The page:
Vacuum cups grip a workpiece by evacuating air from the space inside the cup, creating a partial vacuum at a pressure below ambient. In simple terms one can size a vacuum cup based on the load, available vacuum and cup area. But engineers should consider several other factors when sizing vacuum cups for a given job.
Theoretical Holding Force
Theoretical suction force is the cup force acting perpendicular to the workpiece surface. Theoretical holding force Ft is simply
Ft = ΔP × A
where ΔP is the difference between ambient and system pressure, and A is the effective area of the suction cup under vacuum. Theoretical holding force of a cup increases with the difference between ambient pressure and cup interior pressure, and with cup footprint.
Actual Ambient Pressure
Most catalog data on vacuum cups assume ambient air pressure is about 1 bar (actually 1,013.25 mbar). And vacuum-system manufacturers generally recommend vacuum levels of –0.6 to –0.8 bar for handling air-tight surfaces such as clean metal and plastic sheets; and vacuum levels of –0.2 to –0.4 bar for porous materials like cardboard boxes or particle board.
Also keep in mind that ambient pressure depends on elevation. Air pressure tends to drop by about 12.5 mbar per 100 m increase in elevation, which can reduce the attainable ΔP and maximum holding force. Thus, more or larger cups may be needed to compensate for lower ambient pressure.
Coefficient of Friction
How well a given suction cup grips and seals against a workpiece surface is another consideration. Friction coefficient µ approximates the relationship between friction force and normal force. Engineers need to take it into consideration when sizing vacuum cups. Typical estimated values for µ from several manufacturers are:
Oily surface = 0.1
Moist or wet surface = 0.2 to 0.4
Glass, stone and dry plastic = 0.5
Rough surfaces = 0.6
Note that these are just estimates. Engineers should test samples under actual operating conditions to get a better handle on µ. That’s because a given workpiece surface can be smooth, rough, wet, dry or oily; and suction cups vary by material, hardness, lip contact shape and so on. All these parameters will influence actual friction properties.
Never neglect a factor of safety. One can calculate theoretical holding forces, but many external influences affect actual performance. Even in mundane applications, calculations should include a safety factor of at least 1.5. Many vacuum-system manufacturers recommend a safety factor of at least 2.0. In high-speed swinging or swiveling operations, a safety of 2.5 or higher might be needed to ensure a tight grip on work pieces and safety of nearby workers.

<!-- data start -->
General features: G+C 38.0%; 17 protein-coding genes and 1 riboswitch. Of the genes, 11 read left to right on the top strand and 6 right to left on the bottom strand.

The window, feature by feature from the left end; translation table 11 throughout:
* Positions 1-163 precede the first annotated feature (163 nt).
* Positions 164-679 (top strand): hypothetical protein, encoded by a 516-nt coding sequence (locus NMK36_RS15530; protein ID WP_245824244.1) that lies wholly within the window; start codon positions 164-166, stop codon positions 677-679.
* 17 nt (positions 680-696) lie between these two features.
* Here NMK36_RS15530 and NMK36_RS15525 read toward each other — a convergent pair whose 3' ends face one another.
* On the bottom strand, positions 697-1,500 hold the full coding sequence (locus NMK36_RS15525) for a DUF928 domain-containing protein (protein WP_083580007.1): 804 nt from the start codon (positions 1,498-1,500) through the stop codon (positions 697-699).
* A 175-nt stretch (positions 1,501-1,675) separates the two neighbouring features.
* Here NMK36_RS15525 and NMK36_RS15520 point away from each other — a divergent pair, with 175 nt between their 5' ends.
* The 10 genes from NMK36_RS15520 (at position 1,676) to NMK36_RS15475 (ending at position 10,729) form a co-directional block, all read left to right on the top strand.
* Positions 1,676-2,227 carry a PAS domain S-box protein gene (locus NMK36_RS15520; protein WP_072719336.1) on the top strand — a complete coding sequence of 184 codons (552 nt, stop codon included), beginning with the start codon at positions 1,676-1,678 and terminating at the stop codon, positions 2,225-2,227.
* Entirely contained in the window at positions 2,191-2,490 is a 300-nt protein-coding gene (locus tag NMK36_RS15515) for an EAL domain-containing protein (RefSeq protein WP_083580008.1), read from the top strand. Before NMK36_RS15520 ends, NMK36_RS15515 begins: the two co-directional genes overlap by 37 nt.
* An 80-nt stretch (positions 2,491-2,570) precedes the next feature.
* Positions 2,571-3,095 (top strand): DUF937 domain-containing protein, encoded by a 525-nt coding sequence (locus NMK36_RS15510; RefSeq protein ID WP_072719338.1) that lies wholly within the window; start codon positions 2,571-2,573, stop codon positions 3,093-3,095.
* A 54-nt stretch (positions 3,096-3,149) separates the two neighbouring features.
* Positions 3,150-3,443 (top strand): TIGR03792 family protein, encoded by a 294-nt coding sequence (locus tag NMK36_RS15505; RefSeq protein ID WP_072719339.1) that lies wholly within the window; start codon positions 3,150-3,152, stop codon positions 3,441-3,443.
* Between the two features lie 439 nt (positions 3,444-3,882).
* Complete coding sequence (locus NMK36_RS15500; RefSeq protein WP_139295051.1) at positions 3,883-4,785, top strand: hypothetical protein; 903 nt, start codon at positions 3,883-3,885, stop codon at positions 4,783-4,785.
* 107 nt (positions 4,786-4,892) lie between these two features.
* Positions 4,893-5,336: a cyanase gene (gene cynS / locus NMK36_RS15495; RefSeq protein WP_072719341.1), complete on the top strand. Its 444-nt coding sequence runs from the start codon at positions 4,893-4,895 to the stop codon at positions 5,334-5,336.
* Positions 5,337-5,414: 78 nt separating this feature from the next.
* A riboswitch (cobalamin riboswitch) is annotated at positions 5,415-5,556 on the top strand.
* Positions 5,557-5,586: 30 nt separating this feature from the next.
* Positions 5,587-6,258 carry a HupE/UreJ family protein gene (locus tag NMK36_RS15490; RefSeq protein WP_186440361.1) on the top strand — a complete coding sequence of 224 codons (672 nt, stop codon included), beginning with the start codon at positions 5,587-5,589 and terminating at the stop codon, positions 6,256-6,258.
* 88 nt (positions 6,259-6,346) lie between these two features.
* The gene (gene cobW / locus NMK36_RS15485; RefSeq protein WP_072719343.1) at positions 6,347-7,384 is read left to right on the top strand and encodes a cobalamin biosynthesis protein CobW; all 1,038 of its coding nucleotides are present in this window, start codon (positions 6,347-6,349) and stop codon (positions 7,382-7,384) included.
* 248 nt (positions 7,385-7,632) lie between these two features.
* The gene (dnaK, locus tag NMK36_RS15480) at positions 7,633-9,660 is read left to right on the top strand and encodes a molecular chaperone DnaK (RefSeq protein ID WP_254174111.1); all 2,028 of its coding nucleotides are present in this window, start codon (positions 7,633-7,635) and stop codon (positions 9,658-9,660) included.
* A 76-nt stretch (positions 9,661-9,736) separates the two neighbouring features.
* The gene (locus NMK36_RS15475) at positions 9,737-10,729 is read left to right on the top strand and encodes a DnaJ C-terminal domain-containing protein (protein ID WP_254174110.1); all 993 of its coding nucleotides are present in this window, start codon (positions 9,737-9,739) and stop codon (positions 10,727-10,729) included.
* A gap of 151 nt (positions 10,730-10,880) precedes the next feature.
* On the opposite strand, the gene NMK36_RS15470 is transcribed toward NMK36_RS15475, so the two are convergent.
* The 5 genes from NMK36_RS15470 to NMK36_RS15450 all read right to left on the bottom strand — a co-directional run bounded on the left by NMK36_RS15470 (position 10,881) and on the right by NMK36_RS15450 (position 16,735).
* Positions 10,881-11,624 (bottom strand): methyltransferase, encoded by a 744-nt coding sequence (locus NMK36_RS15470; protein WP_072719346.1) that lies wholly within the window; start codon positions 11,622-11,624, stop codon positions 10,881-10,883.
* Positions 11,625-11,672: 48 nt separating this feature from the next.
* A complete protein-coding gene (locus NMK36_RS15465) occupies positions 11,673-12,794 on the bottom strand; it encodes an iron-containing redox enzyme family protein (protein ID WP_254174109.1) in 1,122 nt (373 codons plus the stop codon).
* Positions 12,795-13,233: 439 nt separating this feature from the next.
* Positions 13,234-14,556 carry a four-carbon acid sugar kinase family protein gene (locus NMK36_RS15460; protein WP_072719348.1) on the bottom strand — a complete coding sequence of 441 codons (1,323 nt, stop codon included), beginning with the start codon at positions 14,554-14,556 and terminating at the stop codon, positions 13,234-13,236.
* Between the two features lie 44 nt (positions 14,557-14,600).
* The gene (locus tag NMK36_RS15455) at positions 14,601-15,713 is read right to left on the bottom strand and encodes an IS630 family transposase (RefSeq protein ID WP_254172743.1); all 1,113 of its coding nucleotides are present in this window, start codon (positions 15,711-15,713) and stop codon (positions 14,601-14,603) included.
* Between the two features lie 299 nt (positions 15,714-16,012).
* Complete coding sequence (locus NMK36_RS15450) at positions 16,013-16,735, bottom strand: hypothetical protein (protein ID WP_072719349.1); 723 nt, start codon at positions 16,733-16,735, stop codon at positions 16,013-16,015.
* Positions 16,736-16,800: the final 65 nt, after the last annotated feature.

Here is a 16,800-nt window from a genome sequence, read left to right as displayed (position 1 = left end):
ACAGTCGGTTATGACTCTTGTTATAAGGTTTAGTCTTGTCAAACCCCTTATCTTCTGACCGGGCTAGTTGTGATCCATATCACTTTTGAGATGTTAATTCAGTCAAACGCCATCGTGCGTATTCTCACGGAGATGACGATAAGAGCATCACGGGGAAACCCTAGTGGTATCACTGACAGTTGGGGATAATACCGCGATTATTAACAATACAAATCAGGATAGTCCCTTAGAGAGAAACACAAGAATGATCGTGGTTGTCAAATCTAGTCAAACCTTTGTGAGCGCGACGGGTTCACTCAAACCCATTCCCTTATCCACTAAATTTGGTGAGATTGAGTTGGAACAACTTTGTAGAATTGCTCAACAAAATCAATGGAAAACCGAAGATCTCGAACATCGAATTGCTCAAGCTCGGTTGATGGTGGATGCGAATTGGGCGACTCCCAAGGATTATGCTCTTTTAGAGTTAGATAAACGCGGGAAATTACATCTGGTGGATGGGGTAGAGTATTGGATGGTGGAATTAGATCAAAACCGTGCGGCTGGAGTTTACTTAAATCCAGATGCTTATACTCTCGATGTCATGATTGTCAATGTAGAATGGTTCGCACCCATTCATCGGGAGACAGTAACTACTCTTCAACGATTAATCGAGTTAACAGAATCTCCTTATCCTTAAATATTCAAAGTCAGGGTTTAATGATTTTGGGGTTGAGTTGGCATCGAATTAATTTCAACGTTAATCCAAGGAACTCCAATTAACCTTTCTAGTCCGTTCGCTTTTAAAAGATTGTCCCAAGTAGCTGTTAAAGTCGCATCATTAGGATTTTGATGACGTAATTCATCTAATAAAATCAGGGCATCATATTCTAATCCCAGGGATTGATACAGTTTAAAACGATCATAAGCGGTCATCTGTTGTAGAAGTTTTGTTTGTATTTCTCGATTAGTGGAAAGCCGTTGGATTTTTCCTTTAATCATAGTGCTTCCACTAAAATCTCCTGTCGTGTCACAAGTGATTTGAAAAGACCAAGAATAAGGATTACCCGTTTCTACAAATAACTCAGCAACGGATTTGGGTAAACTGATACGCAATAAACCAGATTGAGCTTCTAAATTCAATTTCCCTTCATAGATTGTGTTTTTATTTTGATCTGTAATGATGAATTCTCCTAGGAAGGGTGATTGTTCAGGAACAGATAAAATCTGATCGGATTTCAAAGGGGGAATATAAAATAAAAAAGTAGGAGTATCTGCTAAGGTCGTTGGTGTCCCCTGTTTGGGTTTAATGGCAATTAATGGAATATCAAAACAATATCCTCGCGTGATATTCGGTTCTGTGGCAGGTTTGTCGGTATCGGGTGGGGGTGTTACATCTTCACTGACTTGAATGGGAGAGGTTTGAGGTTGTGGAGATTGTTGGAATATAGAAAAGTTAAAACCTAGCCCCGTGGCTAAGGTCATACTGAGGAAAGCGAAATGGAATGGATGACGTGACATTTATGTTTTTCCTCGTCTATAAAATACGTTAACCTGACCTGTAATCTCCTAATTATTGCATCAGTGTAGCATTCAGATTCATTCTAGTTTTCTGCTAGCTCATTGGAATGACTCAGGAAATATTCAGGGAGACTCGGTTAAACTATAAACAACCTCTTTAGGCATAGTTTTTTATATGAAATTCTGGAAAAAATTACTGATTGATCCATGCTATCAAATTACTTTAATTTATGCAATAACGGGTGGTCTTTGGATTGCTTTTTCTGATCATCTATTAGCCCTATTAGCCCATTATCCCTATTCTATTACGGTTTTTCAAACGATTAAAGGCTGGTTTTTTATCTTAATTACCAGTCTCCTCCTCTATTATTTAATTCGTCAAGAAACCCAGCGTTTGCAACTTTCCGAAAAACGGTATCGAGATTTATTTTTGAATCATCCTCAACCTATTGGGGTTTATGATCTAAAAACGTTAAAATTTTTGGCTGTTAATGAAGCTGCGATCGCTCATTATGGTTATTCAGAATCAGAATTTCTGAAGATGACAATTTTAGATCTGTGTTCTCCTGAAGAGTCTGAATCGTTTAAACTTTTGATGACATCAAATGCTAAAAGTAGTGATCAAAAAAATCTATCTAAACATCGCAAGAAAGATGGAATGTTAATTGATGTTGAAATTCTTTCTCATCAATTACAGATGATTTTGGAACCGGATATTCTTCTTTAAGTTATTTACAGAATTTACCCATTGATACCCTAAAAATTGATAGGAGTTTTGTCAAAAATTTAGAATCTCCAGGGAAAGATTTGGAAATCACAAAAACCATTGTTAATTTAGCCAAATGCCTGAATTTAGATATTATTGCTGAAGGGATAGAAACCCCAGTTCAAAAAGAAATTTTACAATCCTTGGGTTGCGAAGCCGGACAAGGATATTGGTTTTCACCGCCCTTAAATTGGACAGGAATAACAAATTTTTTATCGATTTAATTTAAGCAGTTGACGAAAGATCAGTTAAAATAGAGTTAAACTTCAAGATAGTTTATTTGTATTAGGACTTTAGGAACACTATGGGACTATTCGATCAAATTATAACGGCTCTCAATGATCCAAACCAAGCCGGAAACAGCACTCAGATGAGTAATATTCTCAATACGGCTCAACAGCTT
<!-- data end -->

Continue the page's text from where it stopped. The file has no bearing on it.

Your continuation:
Load, Orientation and Acceleration Forces
One can calculate the required diameter and effective gripping area of a vacuum cup. But it’s usually preferred to determine the necessary holding force. From there, users can choose from a range of cups that meet the requirements based on size, shape, material, cost and manufacturer.
First, determine the workpiece mass, m, by multiplying volume by material density. Then determine holding force based on these common configurations. For more complex motions or orientations, discuss the design with a manufacturer’s application engineer, or rely on sizing software available from several vacuum-system suppliers.
For a horizontal vacuum cup with a vertical lifting force:
F = m × (g + a) × S
where F = holding force, N; m = mass, kg; g = acceleration of gravity, 9.81 m/sec2; a = system acceleration, m/sec2; and S = safety factor.
For a horizontal vacuum cup moving a load in a horizontal direction:
F = m × (g + a/µ) × S
For a vertical vacuum cup moving a load in a vertical direction:
F = (m/µ) × (g + a) × S.
Typically, in such an orientation, the safety factor should be 2.0 or greater.
After calculating holding force, one can find appropriate data for “pull off” or “breakaway” force of different cups from catalogs or manufacturers’ websites. (Note that catalog specs are typically listed for a specific vacuum, say –0.7 bar.) The listed breakaway force should exceed the calculated holding force. Depending on the application a single cup might suffice, or the total holding force may be distributed among several cups.